A moot is a legal debate in a hypothetical courtroom setting in which students pretend to be barristers arguing a disputed point of law in front of a judge. The first few rounds will consist of two mooters in front of one or more judges. At the later stages it will become 4 mooters, each arguing a separate point of law.
Those taking part will be given a fictitious scenario in advance, laying out the facts of the case and which side they will be arguing for. They will usually have a few weeks in order to prepare an oral submission between 10 and 15 minutes long. They will present their argument to the moot judge who will offer a brief judgement on the law before announcing who won the moot. Students will be marked on a variety of criteria including skeleton arguments (an outline of your argument presented to the judge before you speak), courtroom manner and presentation of your argument. Those who rank in the top half will go on to the next round.
Mooting is perhaps the closest experience to actually appearing in court that a student can have whilst at university. The legal profession is becoming increasingly difficult to enter into and mooting will have a positive impact on overall employability. Applications for solicitors' firms and barristers chambers frequently ask candidates to provide experience in advocacy or mooting. Even if the individual is not interested in pursuing a legal career, students usually become more confident and capable in their research and presentation skills and public speaking.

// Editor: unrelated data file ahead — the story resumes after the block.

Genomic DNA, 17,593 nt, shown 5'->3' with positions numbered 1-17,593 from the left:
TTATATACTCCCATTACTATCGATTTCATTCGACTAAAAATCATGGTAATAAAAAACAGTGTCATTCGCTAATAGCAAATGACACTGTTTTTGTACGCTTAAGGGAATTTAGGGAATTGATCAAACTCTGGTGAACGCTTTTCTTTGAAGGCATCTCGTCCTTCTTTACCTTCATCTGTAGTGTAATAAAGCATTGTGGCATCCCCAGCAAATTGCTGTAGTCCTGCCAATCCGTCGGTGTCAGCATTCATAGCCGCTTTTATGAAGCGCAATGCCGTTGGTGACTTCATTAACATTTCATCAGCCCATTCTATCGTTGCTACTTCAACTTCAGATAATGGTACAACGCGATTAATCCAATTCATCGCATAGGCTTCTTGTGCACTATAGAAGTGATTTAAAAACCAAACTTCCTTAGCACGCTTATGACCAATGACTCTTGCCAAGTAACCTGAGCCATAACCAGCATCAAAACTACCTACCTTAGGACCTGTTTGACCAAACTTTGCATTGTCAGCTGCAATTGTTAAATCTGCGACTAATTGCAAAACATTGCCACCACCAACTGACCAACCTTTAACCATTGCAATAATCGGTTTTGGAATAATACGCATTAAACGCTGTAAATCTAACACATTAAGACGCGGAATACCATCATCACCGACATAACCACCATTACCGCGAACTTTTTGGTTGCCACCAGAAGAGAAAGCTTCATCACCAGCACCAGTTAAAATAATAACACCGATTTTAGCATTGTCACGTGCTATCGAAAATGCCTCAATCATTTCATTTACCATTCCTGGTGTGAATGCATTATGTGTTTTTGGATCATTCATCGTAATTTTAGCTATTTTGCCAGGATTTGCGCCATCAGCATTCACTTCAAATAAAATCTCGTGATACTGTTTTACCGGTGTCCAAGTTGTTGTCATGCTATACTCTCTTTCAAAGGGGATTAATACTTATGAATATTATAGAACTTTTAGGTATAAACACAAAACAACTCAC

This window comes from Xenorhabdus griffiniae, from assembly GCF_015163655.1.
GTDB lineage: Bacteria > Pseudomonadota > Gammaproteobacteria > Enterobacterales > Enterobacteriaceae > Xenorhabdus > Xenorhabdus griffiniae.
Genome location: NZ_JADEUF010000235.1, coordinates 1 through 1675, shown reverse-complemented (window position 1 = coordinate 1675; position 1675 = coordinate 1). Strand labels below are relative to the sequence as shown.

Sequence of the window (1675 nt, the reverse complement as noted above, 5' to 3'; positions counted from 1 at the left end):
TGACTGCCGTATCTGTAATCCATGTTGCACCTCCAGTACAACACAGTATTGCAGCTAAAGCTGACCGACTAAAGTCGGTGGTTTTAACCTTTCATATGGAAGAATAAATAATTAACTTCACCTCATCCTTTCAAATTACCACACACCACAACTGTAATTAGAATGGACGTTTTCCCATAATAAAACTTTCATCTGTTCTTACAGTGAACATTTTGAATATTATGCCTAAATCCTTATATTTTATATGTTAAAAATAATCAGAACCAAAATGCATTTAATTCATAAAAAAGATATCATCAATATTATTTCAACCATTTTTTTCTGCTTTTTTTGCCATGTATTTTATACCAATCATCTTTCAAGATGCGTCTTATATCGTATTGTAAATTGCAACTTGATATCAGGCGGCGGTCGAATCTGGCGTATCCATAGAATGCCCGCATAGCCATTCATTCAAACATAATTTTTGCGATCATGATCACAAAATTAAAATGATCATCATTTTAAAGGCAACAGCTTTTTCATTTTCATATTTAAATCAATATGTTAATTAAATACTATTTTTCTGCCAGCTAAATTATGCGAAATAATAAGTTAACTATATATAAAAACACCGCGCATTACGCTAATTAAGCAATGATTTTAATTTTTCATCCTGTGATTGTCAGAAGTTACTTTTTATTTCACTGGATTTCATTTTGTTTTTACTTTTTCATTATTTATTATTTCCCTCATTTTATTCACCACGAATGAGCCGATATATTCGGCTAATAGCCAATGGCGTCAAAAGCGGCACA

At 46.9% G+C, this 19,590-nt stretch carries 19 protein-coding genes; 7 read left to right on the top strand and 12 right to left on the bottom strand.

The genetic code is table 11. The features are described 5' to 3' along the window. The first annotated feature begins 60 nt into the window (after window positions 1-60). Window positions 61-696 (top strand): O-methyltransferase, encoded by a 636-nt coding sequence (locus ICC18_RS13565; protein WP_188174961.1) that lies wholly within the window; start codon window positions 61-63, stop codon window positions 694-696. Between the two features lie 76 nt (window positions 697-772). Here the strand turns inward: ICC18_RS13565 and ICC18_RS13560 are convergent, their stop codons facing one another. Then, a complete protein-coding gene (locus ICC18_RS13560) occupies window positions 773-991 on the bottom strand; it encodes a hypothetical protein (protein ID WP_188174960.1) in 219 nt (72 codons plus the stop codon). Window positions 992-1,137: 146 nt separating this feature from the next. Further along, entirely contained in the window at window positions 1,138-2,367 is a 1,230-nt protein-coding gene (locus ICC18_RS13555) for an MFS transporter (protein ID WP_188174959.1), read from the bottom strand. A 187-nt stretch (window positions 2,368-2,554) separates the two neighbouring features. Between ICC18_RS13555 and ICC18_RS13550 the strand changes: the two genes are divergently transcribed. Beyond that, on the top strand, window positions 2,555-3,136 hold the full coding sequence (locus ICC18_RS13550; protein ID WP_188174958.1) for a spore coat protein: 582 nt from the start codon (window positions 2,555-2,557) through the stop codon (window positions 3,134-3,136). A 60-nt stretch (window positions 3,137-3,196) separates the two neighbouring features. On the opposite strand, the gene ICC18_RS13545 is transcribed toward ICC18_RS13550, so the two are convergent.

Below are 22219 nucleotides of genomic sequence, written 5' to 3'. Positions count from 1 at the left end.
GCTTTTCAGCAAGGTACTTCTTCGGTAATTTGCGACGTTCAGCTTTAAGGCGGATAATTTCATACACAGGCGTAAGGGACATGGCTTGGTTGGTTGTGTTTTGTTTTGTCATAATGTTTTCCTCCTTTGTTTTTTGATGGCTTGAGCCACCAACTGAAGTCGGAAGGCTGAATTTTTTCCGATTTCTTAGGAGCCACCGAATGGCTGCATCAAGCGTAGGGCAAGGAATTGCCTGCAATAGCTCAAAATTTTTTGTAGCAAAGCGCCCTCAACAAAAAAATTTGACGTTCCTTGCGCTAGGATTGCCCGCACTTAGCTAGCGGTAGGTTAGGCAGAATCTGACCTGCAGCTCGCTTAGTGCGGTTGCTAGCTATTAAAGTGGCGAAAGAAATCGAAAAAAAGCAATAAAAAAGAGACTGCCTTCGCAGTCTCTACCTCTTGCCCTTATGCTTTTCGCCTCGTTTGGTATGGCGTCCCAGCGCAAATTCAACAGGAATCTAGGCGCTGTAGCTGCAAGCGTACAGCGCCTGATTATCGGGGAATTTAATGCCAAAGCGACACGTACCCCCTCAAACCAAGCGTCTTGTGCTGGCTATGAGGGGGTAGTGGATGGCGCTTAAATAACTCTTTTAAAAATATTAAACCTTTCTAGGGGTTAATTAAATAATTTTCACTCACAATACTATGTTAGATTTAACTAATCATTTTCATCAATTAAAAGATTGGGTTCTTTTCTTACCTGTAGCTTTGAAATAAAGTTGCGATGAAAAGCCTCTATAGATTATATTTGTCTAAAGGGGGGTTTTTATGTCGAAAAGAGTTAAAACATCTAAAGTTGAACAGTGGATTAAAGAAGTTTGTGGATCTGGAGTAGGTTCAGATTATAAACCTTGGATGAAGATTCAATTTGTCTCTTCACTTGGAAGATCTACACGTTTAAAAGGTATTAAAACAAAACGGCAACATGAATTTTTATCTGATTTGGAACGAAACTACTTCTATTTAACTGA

Students participating do not need to be concerned about the legal knowledge required. For the first few rounds problems will be based on areas of law that have already been covered in their studies; usually tort, contract, and sometimes criminal. Prior to the first round a demonstration of a moot will be shown in addition to a workshop in order for potential participants to gain some insight into the technique involved and how to present their argument. The workshop is also a chance to ask any questions they might have before signing up.
It should not be forgotten that ultimately mooting is a competition. The law school has an excellent reputation for mooting and it consistently remains an extremely popular activity every academic year. Accordingly there are prizes for the finalists. Those who do well may also be offered the opportunity to represent Hull in one of the national mooting competitions.
Mooting is great way to meet other law students and is beneficial in so many ways. If you are interested you can sign up on the notice board in the 4th floor of the Wilberforce building. The Demonstration will be held on Wednesday 12th October. If you have any questions at any stage you can also contact the Mistress of the Moot, Katie Blake, at firstname.lastname@example.org. The time and location of the demonstration will be made available shortly.